Organic Chemistry Structure and Reactivity

ISBN-10: 0618318097

ISBN-13: 9780618318094

Edition: 5th 2004

Authors: Seyhan N. Ege

List price: $206.76
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This text's clear explanations and descriptions of the mechanisms of chemical reactions teach students how to apply principles in order to predict the outcomes of reactions. The Fifth Edition offers a focus on biological applications that renders the text accessible to the majority of organic chemistry students and consistent with the interdisciplinary nature of scientific research. "One Small Step" features apply familiar concepts to new reagents and reactions, encouraging students to analyze material rather than memorize the outcome to each new reaction. "Visualizing the Reaction" features help students recognize important reactions by demonstrating the complete mechanisms for each type of reaction. HM ClassPrep with HM Testing CD-ROM includes lecture outlines and line art from the textbook in PowerPoint, the Computerized Test Bank and the Word files of the Test Bank in a new, easy-to-use interface with complete cross-platform flexibility, electronic versions of materials from the Instructor's Resource Manual, and a transition guide that directs instructors through this new edition.
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Book details

List price: $206.76
Edition: 5th
Copyright year: 2004
Publisher: CENGAGE Learning
Publication date: 7/3/2003
Binding: Hardcover
Pages: 1164
Size: 8.00" wide x 10.00" long x 1.75" tall
Weight: 5.038
Language: English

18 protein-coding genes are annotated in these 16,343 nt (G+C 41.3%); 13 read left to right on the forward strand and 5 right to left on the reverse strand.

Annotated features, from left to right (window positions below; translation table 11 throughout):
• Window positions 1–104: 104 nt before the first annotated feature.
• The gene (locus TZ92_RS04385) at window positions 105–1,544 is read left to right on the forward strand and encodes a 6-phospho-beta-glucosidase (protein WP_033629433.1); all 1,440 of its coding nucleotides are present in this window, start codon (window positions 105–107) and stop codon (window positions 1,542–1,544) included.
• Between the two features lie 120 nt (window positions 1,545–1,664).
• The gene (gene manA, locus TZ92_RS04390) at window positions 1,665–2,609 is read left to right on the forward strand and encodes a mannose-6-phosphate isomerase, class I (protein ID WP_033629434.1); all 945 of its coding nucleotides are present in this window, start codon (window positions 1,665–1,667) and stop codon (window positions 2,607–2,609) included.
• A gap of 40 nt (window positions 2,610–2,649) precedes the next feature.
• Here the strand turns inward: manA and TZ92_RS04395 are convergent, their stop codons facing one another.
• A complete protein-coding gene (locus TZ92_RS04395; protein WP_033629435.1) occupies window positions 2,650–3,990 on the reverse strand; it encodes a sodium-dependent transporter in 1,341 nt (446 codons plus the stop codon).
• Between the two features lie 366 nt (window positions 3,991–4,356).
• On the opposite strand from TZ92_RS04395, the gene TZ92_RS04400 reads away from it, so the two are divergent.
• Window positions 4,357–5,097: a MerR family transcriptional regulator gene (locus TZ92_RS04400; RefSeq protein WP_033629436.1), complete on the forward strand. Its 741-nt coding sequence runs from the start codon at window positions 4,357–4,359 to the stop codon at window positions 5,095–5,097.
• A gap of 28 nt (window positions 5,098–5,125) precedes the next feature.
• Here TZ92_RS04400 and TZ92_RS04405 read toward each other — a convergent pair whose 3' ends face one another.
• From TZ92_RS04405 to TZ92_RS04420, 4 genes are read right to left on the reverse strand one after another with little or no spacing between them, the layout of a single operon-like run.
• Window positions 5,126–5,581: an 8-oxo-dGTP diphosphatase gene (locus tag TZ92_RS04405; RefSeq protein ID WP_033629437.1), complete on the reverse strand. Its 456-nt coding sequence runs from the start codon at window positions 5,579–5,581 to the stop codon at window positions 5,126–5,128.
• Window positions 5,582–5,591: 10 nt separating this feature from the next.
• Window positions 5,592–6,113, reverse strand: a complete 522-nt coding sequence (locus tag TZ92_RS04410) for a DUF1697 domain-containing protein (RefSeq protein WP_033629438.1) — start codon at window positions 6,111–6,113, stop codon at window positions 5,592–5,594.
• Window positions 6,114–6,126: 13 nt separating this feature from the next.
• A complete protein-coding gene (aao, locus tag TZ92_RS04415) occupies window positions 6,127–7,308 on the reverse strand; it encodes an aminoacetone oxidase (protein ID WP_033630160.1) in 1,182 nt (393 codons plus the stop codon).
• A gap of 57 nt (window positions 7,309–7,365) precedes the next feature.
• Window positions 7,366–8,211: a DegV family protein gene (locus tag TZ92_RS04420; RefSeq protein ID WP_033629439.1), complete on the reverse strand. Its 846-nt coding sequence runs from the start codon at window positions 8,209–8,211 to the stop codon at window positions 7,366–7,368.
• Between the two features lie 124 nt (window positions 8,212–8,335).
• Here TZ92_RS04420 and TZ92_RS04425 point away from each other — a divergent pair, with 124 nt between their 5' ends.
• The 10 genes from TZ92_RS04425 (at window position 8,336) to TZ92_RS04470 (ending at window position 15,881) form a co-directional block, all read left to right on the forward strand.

Contents Note: Each chapter begins with "A Look Ahead" and concludes with a Summary and Additional Problems. 1. An Introduction to Structure and Bonding in Organic Compounds 1.1. How to Study Organic Chemistry 1.2. Ionic and Covalent Compounds 1.3. Ionic Bonding 1.4. Covalent Bonding 1.5. Multiple Bonds 1.6. Resonance 1.7. Isomers 1.8. Shapes of Covalent Molecules 1.9. The Polarity of Covalent Molecules 1.10. Nonbonding Interactions Between Molecules 2. Covalent Bonding and Chemical Reactivity 2.1. Introduction 2.2. Atomic Orbitals 2.3. Overlap of Atomic Orbitals. The Formation of Molecular Orbitals 2.4. Hybrid Orbitals 2.5. The Orbital Picture for Compounds Containing Trigonal Planar Carbon Atoms 2.6. The Orbital Picture for Linear Molecules 2.7. Covalent Bond Lengths and Their Relation to Orbital Hybridization 2.8. Covalent Bond Strengths 2.9. Effects of Bonding on Chemical Reactivity 2.10. The Structure of Benzene 2.11. Electronic Transitions between Bonding and Antibonding Molecular Orbitals 3. Reactions of Organic Compounds as Acids and Bases 3.1. Bronsted and Lewis Acids and Bases 3.2. Reactions of Organic Compounds as Bases 3.3. The Use of Curved Arrows in Writing Mechanisms 3.4. Carbon, Nitrogen, Oxygen, Sulfur, and Halogen Acids 3.5. Equilibria in Acid-Base Reactions 3.6. The Effects of Structural Changes on Acidity 3.7. Amines 4. Reaction Pathways 4.1. Introduction. Electrophiles and Nucleophiles 4.2. The Reaction of Chloromethane with Hydroxide Ion 4.3. Addition of Hydrogen Bromide to Propene 4.4. Chemical Transformations 5. Alkanes and Cycloalkanes 5.1. Isomerism and Physical Properties 5.2. Methane 5.3. Ethane 5.4. Nuclear Magnetic Resonance as a Tool for the Study of Molecular Structures 5.5. Propane 5.6. Butanes 5.7. A Closer Look at Equivalence of Groups and Atoms in Molecular Structures 5.8. Conformation 5.9. Line Structures for Organic Compounds 5.10. Nomenclature 5.11. Cycloalkanes 5.12. The Chemical Properties of Alkanes 6. Stereochemistry 6.1. Enantiomers 6.2. Chirality 6.3. Stereocenters 6.4. Plane-Polarized Light and Optical Activity 6.5. The Formation of Stereoisomers in Chemical Reactions. Racemic Mixtures 6.6. The Discovery of Molecular Dissymmetry 6.7. Configuration. Representation and Nomenclature of Stereoisomers 6.8. Diastereomers 6.9. Stereoisomerism in Cyclic Compounds 6.10. Stereoisomerism in Alkenes 6.11. The Resolution of a Racemic Mixture 7. Nucleophilic Substitution and Elimination Reactions 7.1. Synthesis. Nucleophilic Substitution Reactions in Chemical Transformations 7.2. The Art of Solving Problems 7.3. Substitution Reactions 7.4. Nucleophilicity 7.5. Solvent Effects 7.6. Leaving Groups 7.7. Elimination Reactions 8. Alkenes 8.1. Structure and Isomerism of Alkenes 8.2. Nomenclature of Alkenes 8.3. Relative Stabilities of Alkenes 8.4. Electrophilic Addition of Acids to Alkenes 8.5. Rearrangements of Carbocations 8.6. Addition of Diborane to Alkenes 8.7. Addition of Hydrogen to Alkenes. Catalytic Hydrogenation Reactions 8.8. Addition of Bromine to Alkenes 8.9. Reactions of Alkenes with Oxygen Electrophiles 9. Alkynes 9.1. Structure and Isomerism of Alkynes 9.2. Nomenclature of Alkynes 9.3. Alkynes as Acids 9.4. Electrophilic Addition Reactions of Alkynes 9.5. Reduction of Alkynes 9.6. Planning Syntheses 10. The Chemistry of Aromatic Compounds. Electrophilic Aromatic Substitution 10.1. Aromaticity 10.2. Kekuleacute; Structures and Nomenclature for Aromatic Compounds 10.3. C60. Buckminsterfullerene 10.4. Electrophilic Aromatic Substitution Reactions 10.5. Aromatic Substitution Reactions with Carbocations as Electrophiles 10.6. Polychlorinated Aromatic Hydrocarbons 11. Nuclear Magnetic Resonance Spectroscopy 11.1. The Experimental Observations 11.2. The Electromagnetic Spectrum and Absorption Spectroscopy 11.3. The Origin of Nuclear Magnetic Resonance Spectra 11.4. Chemical Shift 11.5. Spin-Spin Coupling 11.6. Medical Applications of Nuclear Magnetic Resonance 12. Ultraviolet-Visible and Infrared Spectroscopy. Mass Spectrometry 12.1. Ultraviolet Spectroscopy 12.2. Infrared Spectroscopy 12.3. Mass Spectrometry 13. Alcohols, Diols, and Ethers 13.1. Structure and Nomenclature of Alcohols and Ethers 13.2. Preparation of Alcohols 13.3. Converting Alcohols to Alkyl Halides 13.4. Reactions of Alkoxide Anions 13.5. Ring-Opening Reactions of Oxiranes 13.6. The Biologic Reactivity of Oxiranes. Arene Oxides 13.7. Oxidation Reactions of Alcohols 14. Aldehydes and Ketones. Addition Reactions at Electrophilic Carbon Atoms 14.1. Introduction to Carbonyl Compounds 14.2. Nomenclature of Carbonyl Compounds 14.3. Preparation of Aldehydes and Ketones 14.4. Addition of the Nucleophile Hydride Ion. Reduction of Aldehydes and Ketones to Alcohols 14.5. Addition of the Nucleophile Cyanide Ion to the Carbonyl Group. Cyanohydrin Formation 14.6. Addition of Other Carbon Nucleophiles to the Carbonyl Group 14.7. Reactions of Aldehydes and Ketones with Alcohols. The Formation of Acetals and Ketals 14.8. Biologic Hemiacetals and Acetals. Carbohydrates 14.9. Addition Reactions of Nucleophiles Related to Ammonia 14.10. Reduction of Carbonyl Groups to Methylene Groups 15. Carboxylic Acids and Their Derivatives. Acyl-Transfer Reactions 15.1. Properties of the Functional Groups in Carboxylic Acids and Their Derivatives 15.2. Nomenclature of Carboxylic Acids and Their Derivatives 15.3. Preparation of Carboxylic Acids 15.4. Converting Carboxylic Acids to Acid Chlorides and Acid Anhydrides 15.5. Hydrolysis Reactions. Acylation of Water 15.6. Esterification. Acylation of Alcohols 15.7. Formation of Amides. Acylation of Ammonia and Amines 15.8. Acyl-Transfer Reactions in Biologic Systems 15.9. Lipids, Fats, Oils, and Waxes 15.10. Surface-Active Compounds. Soaps 16. Structural Effects in Acidity and Basicity Revisited. Enolization 16.1. Resonance and Inductive Effects in Acidity and Basicity. A Review in the Context of Aromatic Compounds 16.2. Acidity and Basicity in Polyfunctional Compounds 16.3. Carbon Acids 16.4. Enolization 16.5. Enols and Enolates as Intermediates in the Exchange of Protons in Carbon Acids 16.6. The Biologic Importance of Enolization Reactions 17. Enols and Enolate Anions as Nucleophiles. Alkylation and Condensation Reactions 17.1. Reactions of Enols and Enolates with Halogens as Electrophiles 17.2. Reactions of Enolate Anions with Alkyl Halides as Electrophiles 17.3. Reaction of Stabilized Enolate Anions with Alkyl Halides as Electrophiles 17.4. Condensation Reactions. Reactions of Enolate Anions with Carbonyl Compounds 17.5. Reactions of Nucleophiles with alpha,beta-Unsaturated Carbonyl Compounds as Electrophiles 17.6. Biologic Pathways. A Review of Reaction Mechanisms 18. Polyenes 18.1. Isolated, Skipped, Conjugated, and Cumulative Multiple Bonds 18.2. 1,3-Butadiene 18.3. 1,2- and 1,4-Addition of Electrophiles to Conjugated Systems 18.4. The Diels-Alder Reaction 18.5. Biologically Interesting Alkenes and polyenes 19. Free Radicals 19.1. Free-Radical Reactions of Alkanes 19.2. Free-Radical Substitution of Allylic Hydrogen Atoms 19.3. Free-Radical Halogenation Reactions at the Benzylic Position 19.4. The Triphenylmethyl Radical, a Stable Free radical 19.5. Free-Radical Addition Reactions of Alkenes 19.6. Free-Radical Oxidations with Molecular Oxygen 19.7. Oxidation of Phenols 20. The Chemistry of Ami